- US consumers are expected to spend a record $10.6 billion on Halloween this year.
- Die-hard Halloween fans are increasingly investing more time and money in the spooky season.
- Spirit Halloween has opened 1,450 pop-up stores and expects to hire 35,000 people.
No one takes Halloween more seriously than Haunters, self-identified Halloween fanatics who spend, in some cases, thousands of dollars every year to beef up their collections of decorations, costumes, and larger-than-life animatronics.
Evan Stitt, a Haunter in Pennsylvania, camped out for five days for the opening of Spirit Halloween’s newest flagship store in Egg Harbor Township, New Jersey, this past July. Then there’s Griffin Miller, who lives in upstate New York, who spent a hefty $2,000 for this Halloween season – the most since he started haunting in 2013.
“It’s not over yet,” Miller told Insider. “I have a couple of things on my radar. Every year I spend more and more, but this was definitely a record.”
The National Retail Foundation found in its 2022 survey that spending on Halloween costumes, candy, decorations, parties and pumpkins is expected to reach a record $10.6 billion this year, surpassing last year’s record of $10.1 billion.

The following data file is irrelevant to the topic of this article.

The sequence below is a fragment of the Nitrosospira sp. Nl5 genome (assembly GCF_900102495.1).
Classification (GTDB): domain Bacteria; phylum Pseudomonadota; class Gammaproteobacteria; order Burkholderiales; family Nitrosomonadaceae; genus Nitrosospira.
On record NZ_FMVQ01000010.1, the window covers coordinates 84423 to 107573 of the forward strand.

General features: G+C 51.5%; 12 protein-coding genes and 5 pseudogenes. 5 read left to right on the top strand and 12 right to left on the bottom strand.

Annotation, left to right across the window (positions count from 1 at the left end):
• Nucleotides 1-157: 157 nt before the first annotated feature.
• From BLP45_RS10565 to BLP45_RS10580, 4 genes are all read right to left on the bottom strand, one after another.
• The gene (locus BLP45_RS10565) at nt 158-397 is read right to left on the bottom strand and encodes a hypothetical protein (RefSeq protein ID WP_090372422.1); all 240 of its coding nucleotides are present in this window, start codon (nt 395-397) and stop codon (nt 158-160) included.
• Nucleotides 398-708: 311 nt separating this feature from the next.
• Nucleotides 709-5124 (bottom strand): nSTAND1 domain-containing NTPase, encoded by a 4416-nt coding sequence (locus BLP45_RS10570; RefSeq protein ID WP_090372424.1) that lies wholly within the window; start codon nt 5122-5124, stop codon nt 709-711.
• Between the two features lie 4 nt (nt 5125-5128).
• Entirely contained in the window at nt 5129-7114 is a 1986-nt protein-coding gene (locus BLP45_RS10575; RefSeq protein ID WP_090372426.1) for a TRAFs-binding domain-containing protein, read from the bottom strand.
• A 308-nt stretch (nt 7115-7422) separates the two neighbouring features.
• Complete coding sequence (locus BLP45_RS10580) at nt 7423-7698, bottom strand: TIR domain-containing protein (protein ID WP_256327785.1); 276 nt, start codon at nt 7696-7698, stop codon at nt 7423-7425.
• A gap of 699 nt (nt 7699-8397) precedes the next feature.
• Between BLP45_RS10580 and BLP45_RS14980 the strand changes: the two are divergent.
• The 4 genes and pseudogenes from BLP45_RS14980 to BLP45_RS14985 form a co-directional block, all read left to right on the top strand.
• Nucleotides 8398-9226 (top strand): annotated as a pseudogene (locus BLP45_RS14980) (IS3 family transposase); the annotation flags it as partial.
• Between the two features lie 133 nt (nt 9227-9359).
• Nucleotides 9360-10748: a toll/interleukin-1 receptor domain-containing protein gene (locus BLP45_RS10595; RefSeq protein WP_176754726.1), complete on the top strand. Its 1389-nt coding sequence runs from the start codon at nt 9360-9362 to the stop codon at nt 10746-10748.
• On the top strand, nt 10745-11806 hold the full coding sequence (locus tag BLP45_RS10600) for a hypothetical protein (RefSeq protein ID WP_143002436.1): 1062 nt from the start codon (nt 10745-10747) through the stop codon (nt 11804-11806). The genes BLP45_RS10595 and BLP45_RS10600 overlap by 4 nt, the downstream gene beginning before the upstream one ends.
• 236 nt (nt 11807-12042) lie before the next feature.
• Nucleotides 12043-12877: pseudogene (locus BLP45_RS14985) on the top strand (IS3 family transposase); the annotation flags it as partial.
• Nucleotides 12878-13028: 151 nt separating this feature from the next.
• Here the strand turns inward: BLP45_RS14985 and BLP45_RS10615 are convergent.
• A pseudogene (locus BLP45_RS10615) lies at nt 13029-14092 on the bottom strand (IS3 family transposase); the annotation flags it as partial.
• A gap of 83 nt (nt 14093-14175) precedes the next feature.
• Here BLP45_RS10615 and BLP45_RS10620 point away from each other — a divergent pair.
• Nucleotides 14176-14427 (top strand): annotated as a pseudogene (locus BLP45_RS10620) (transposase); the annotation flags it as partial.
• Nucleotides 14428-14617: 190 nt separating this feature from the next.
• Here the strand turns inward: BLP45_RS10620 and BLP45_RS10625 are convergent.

The projection is largely driven by younger millennials, 87% of whom are expected to celebrate Halloween this year, a foundation spokesperson told Insider.
Miller already has 50 life-sized animatronics — he keeps around a dozen in the room he sleeps in every night — but he bought another one at the flagship store opening: a clown with hoses for hands that fog creeps out from.
“I think it’s fair to say it’s an obsession,” said Miller, whose dream job is to work on Spirit Halloween’s design team.
Spirit Halloween opened a record 1,450 pop-up stores across North America this year, and has more than doubled its retail locations over the past decade, a Spirit Halloween spokesperson told Insider. The company announced its plans to hire more than 35,000 seasonal employees this year, mirroring last Halloween’s hiring season.
Other large retailers, like Walmart and Macy’s, are dramatically slowing seasonal hiring, which could point back to inflation and a tight labor market, Insider reported. Despite this, the US unemployment rate declined to 3.5% in September and 263,000 non-farm payroll jobs were added.
“As COVID restrictions ease, Halloween celebrations are expected to reach pre-pandemic levels,” a National Retail Foundation spokesperson told Insider.
Miller says he’s seeing fewer shipping snags when ordering Halloween decorations for this season — perhaps an indication that this year’s Halloween could have fewer pandemic-related jump scares.
“I feel like this year, more than ever because the pandemic is not what it was, it’s gonna be a huge Halloween season,” Miller said. “I definitely do think it’s a comeback.”